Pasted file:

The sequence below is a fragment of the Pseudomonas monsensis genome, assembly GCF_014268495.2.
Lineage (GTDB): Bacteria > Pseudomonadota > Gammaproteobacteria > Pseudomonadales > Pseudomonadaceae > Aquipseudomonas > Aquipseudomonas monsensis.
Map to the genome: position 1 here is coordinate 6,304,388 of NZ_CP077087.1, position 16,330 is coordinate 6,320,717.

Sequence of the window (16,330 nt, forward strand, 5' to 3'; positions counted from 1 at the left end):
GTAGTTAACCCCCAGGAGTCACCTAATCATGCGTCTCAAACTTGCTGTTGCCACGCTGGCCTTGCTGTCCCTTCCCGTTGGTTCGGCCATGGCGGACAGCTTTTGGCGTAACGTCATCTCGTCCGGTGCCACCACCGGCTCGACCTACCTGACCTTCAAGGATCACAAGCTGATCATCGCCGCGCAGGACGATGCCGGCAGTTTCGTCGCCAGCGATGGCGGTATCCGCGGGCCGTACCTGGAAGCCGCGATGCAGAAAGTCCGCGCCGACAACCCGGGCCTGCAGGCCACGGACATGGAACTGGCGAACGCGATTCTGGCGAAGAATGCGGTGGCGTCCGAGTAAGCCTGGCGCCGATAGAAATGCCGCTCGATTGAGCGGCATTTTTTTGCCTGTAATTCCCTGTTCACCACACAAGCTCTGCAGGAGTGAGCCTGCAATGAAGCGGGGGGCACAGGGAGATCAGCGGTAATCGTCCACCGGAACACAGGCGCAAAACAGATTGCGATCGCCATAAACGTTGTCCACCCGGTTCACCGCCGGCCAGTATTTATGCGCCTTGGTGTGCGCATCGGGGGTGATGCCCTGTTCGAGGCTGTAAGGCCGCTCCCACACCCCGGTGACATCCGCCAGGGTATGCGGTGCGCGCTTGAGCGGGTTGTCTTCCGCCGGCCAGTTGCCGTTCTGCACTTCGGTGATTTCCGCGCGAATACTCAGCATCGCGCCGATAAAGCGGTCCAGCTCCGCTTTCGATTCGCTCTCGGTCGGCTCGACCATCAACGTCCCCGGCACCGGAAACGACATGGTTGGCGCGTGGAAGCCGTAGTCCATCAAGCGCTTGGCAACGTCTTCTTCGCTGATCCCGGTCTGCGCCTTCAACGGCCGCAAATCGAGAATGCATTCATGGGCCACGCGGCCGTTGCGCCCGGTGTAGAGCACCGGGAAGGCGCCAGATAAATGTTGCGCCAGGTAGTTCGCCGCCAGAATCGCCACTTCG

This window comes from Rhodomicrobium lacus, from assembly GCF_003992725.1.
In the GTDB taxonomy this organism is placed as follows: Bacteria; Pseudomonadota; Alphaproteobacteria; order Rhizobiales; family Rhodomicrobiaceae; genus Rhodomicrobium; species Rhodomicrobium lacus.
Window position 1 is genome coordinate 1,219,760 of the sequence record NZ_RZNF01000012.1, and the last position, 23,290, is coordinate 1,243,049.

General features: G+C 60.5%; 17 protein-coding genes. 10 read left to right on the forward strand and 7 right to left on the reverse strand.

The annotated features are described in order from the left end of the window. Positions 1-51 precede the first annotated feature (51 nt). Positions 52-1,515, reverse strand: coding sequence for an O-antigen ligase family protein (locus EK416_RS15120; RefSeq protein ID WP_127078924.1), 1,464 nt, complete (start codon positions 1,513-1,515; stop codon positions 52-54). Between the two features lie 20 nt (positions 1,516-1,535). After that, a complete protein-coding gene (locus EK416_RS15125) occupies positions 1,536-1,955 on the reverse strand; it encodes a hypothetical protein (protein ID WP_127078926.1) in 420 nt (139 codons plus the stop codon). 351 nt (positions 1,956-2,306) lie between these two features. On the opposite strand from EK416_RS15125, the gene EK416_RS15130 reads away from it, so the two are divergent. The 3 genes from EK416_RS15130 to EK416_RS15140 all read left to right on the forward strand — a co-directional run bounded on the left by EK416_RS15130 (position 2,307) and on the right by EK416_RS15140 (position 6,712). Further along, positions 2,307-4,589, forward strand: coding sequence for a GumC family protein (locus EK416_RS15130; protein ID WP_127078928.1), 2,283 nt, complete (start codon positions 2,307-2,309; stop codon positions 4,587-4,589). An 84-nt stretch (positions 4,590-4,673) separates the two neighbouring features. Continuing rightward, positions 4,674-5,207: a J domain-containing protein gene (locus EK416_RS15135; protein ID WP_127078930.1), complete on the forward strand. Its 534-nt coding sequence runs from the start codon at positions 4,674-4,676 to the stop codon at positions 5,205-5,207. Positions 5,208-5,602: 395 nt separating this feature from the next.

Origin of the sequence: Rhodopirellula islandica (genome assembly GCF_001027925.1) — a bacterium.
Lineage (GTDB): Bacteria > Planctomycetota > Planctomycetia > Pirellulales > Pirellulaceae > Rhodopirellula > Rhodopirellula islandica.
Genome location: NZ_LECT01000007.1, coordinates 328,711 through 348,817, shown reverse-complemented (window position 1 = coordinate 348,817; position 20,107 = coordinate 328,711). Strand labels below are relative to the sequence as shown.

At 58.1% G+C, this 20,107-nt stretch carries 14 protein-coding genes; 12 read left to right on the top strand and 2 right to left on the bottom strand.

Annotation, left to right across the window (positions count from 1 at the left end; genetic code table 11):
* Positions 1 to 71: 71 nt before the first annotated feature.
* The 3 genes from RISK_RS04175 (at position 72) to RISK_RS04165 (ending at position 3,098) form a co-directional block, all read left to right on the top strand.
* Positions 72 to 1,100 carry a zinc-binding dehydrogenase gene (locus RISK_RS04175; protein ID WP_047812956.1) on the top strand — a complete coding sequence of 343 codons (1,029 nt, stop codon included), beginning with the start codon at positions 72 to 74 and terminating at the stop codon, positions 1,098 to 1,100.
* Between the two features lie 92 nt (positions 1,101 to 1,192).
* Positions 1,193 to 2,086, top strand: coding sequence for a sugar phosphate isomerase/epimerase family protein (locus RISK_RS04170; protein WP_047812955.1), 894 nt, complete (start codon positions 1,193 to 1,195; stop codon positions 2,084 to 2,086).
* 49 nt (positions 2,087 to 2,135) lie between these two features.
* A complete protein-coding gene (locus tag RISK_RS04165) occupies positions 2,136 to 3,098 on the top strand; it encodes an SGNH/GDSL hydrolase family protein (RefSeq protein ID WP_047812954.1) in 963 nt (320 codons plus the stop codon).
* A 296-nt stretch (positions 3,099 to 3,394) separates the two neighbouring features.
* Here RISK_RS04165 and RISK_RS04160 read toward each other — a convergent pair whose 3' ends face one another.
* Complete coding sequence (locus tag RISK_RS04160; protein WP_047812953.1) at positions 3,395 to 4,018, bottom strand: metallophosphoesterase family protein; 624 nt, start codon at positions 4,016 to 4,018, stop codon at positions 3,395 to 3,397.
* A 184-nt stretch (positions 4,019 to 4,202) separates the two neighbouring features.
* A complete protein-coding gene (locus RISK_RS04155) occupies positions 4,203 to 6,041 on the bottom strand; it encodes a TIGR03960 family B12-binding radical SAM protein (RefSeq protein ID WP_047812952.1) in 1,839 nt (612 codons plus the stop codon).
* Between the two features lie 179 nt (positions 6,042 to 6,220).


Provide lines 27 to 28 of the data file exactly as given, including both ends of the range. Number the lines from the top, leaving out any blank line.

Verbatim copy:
* A complete protein-coding gene (locus RISK_RS04155) occupies positions 4,203 to 6,041 on the bottom strand; it encodes a TIGR03960 family B12-binding radical SAM protein (RefSeq protein ID WP_047812952.1) in 1,839 nt (612 codons plus the stop codon).
* Between the two features lie 179 nt (positions 6,042 to 6,220).